Lacan's elaboration on Gide helped him to separate two figures that tended to be confused until then: the figure of the phallus, and the function of the name of the father. The contradiction between the symbolic and the jouissance then came directly to the fore.

Lacan's response to anthropologists' criticism of Totem and Taboo

As we have already mentioned, Lévi-Strauss' seminar in 1960 and his subsequent book "Le totémisme aujourd'hui" aimed at destroying what he called the "chimère du totémisme" in anthropology, and accessorily showing that what he called the "affective theories" of it , among which Freud's book, had missed the point that "emotions are not anterior to social organization but determined by it". The classical descriptions of totemism, he wrote, were underpinned by the assumption of an adequacy between three dimensions: clanic organization (implying of course special prohibitions of marital choices), the attribution of names or emblems of animals, vegetables and various other things to these clans, and ultimately the belief of a strict relatedness between clans and their totems, the latter implying a common ancestor to the persons designated by these totems. In his enquiry, Lévi-Strauss found that no regular relatedness existed between the three in the very tribes that had been said to be the most "totemic". He went so far as to contest the very presence of all-organizing totem schemes in the Ojibwa society, one of the most frequently cited as a paradigm of unquestionable totemism, showing that totems meant very little in themselves, if they were not considered together with the theological system of the "manidos".

A further famous objection to the theories of totemic organization had been raised by Kroeber: in many instances, babies were not supposed to belong to the same totem as their father or even their mother, but were attributed the totem corresponding to an animal or an event that had struck the mother at a certain moment of her pregnancy. This was commented by Lévi-Strauss with the remark that the attribution of an alien totem did not matter much anyway, since the laws of alliance were as a rule situated on an other level than the affiliation to a specific totem.

In "Les structures élémentaires de la parenté", Lévi-Strauss, inspired by the researches of Marcel Mauss on the organization of gifts, had remarked that an oceanian concept like that of "mana" had much more organizational potency as a rule regulating exchanges than the concept of totem.

If we now briefly sum up Lacan's reactions to the debate, we can observe that while he considered, in his seminar on anxiety21, that proclaiming the death of the "Totem and taboo" theory was going a little too fast insomuch as Lévi-Strauss seemed to promote a flatly formal view of societies, clinical evidence called for a more dramatized view of the concept of structure, the tragic and theatrical dimension promoted by psychoanalysis which he called the dimension of fantasy.

But in other instances, he admitted that Lévi-Strauss' criticism, and even more the instruments he promoted were altogether justified. In "Fonction et champ de la parole en psychanalyse", he proposed to reinterpret the debt theme in the case of the Rat-man in terms of "mana"22. The symbolic aspect of the paternal function he exemplified with Kroeber's objection (the identification of the newborn to a passing-by divinity), allowing a differentiation between the real and the symbolic father.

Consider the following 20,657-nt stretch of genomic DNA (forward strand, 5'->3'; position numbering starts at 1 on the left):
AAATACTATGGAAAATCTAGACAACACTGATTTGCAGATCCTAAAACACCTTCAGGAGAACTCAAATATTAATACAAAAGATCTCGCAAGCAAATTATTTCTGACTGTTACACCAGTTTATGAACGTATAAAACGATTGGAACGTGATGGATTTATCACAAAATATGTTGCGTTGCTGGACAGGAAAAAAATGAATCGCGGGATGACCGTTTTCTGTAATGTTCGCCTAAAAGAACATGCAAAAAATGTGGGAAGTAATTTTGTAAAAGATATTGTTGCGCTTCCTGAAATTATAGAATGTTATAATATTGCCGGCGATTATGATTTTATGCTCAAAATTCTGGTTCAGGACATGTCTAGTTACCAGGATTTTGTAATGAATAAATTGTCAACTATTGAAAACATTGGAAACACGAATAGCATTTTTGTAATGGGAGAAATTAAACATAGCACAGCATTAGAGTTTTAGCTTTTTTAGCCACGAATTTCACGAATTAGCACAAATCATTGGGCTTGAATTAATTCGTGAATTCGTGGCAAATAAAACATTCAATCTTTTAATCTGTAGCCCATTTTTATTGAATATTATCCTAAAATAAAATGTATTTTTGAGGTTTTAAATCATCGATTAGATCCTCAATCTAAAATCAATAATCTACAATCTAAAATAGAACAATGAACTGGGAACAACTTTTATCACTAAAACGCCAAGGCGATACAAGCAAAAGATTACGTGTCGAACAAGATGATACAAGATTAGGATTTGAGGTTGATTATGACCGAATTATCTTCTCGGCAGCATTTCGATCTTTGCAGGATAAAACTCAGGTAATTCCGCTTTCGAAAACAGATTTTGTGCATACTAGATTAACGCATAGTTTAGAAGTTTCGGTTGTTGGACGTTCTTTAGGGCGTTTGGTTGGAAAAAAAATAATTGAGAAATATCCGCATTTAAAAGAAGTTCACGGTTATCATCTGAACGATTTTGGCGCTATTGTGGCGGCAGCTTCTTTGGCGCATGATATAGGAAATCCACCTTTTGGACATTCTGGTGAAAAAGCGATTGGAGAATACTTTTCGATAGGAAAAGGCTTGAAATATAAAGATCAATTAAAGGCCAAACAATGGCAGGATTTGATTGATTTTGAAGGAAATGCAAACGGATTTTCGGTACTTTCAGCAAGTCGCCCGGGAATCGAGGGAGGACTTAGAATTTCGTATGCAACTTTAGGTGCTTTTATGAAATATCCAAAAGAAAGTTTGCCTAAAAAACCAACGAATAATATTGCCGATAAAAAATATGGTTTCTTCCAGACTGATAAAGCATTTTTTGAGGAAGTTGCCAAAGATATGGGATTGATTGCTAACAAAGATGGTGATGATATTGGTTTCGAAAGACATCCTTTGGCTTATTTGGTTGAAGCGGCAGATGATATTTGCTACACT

A few aspects of Lacan's use of theological traditions

A comprehensive study of naming can hardly escape referring at least minimally to theology. Almost every study of proper names23 insist on the fact that in all traditions, "theophoric" names (with such meanings as "god has given, granted", etc.) are by far the more frequent as compared to secular names, and that names referring to the exaltation of the glory of the tribe, for instance in German traditional cultures, can be considered as a local equivalent of theophoric names. Lacan's focusing on the father's name is of course to be referred to the Monotheistic, and especially Christian tradition, in which not only can God be called by his name and be represented, but also, in the Christian revelation, be called a father, father of a unique son. During the Nicea council (325 AD) organized against the Arian heresy, the doctrine was formulated that the Christ had been begotten by God and not created by a temporary act (as the muslim faith was to put it several centuries later), implying that Jesus was in fact eternal, belonging to the same substance as God himself, pertaining to the same name. There is little doubt that Lacan was inspired by this theological tradition when he elaborated on the "name of the father" as an instance capable of warranting the heteronomic existence of the subject.

Nevertheless, when Lacan gave his first seminar on the Name-of-the father, in 1963, he discussed the Old Testament much more than the new one, and especially the sacrifice of Isaac. This allowed him to elaborate more precisely on the names of God, and on one of the most ancient figures of the monotheistic divinity in the Hebrew tradition (El Shaddai), in a very different manner from the Freudian myth of the primal horde. The figure of the original deity appears as an argument to document the function of what he called previously the "real father", capable to separate the subject from an originary undifferentiating jouissance.